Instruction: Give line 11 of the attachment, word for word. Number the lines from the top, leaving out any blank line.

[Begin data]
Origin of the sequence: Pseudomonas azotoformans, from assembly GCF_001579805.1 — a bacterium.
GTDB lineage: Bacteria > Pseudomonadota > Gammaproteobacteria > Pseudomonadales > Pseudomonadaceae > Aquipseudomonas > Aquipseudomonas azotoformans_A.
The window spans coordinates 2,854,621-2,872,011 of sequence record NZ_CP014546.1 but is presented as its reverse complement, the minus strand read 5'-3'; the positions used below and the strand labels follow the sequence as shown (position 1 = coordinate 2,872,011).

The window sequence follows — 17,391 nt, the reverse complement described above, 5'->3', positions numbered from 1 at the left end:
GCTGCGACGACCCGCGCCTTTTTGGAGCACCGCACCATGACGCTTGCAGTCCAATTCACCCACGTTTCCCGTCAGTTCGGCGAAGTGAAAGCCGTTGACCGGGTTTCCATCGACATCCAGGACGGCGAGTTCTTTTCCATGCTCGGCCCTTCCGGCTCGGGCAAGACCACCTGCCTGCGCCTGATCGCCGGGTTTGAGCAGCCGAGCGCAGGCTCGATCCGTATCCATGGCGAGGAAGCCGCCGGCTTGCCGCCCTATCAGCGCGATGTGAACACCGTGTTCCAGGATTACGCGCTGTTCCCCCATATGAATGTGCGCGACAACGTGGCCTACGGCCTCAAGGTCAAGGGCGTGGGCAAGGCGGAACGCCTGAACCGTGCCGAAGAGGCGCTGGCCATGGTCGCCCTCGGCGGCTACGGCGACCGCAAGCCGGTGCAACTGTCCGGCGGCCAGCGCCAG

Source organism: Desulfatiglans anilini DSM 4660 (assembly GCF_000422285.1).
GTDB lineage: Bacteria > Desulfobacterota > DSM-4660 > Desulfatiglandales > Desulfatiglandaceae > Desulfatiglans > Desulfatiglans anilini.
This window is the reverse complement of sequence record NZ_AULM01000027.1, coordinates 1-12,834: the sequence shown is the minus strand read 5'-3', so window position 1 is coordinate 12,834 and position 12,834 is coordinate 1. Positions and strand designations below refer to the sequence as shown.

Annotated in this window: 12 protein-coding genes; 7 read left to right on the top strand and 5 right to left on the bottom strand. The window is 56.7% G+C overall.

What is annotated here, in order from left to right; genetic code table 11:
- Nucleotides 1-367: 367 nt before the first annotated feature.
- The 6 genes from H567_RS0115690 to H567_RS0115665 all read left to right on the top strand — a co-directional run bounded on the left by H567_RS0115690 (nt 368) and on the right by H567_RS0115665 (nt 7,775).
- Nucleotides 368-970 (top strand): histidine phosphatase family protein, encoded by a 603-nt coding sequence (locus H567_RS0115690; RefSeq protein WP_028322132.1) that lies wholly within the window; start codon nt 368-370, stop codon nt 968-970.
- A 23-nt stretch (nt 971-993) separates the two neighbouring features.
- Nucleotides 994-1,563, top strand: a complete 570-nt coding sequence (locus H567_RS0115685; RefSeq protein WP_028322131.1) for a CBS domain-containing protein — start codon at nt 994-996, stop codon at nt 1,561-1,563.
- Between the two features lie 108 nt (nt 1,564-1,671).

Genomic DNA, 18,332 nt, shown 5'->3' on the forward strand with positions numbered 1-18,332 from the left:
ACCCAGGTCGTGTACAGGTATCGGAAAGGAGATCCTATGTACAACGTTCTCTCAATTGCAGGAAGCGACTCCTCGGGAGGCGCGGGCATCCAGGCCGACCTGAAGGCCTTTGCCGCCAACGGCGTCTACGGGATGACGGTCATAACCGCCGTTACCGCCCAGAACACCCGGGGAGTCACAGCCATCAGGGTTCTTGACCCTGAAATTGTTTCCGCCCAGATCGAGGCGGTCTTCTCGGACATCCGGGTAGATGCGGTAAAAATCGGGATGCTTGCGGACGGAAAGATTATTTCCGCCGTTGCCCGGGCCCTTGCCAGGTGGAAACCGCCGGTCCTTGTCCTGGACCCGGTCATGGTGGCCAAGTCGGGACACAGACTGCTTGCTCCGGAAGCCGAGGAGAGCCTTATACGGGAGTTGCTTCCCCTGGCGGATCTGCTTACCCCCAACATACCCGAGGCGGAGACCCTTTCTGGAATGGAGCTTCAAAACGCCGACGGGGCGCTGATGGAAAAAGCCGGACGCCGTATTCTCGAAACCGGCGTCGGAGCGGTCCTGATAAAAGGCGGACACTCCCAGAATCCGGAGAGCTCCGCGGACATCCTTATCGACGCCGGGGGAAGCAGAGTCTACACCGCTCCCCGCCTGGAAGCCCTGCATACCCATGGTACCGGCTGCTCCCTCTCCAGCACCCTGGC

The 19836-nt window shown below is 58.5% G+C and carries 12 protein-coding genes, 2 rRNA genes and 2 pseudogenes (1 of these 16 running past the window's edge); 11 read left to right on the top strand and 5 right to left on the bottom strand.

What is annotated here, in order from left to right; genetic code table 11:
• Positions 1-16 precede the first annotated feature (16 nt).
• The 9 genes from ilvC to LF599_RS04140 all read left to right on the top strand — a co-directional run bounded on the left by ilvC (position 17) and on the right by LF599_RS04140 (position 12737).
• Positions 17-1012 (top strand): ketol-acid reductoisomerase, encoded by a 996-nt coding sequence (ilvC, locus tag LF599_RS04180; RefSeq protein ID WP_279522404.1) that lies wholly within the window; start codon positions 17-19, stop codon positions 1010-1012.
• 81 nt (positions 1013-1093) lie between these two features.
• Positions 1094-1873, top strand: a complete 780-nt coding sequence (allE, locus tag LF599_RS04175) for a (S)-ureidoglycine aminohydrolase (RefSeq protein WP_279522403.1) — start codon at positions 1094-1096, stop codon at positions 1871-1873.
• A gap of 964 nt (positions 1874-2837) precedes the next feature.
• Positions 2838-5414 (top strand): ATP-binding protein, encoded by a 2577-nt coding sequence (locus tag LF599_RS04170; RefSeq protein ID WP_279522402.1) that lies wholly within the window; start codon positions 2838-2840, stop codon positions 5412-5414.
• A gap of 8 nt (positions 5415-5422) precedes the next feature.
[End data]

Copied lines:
- Nucleotides 1-367: 367 nt before the first annotated feature.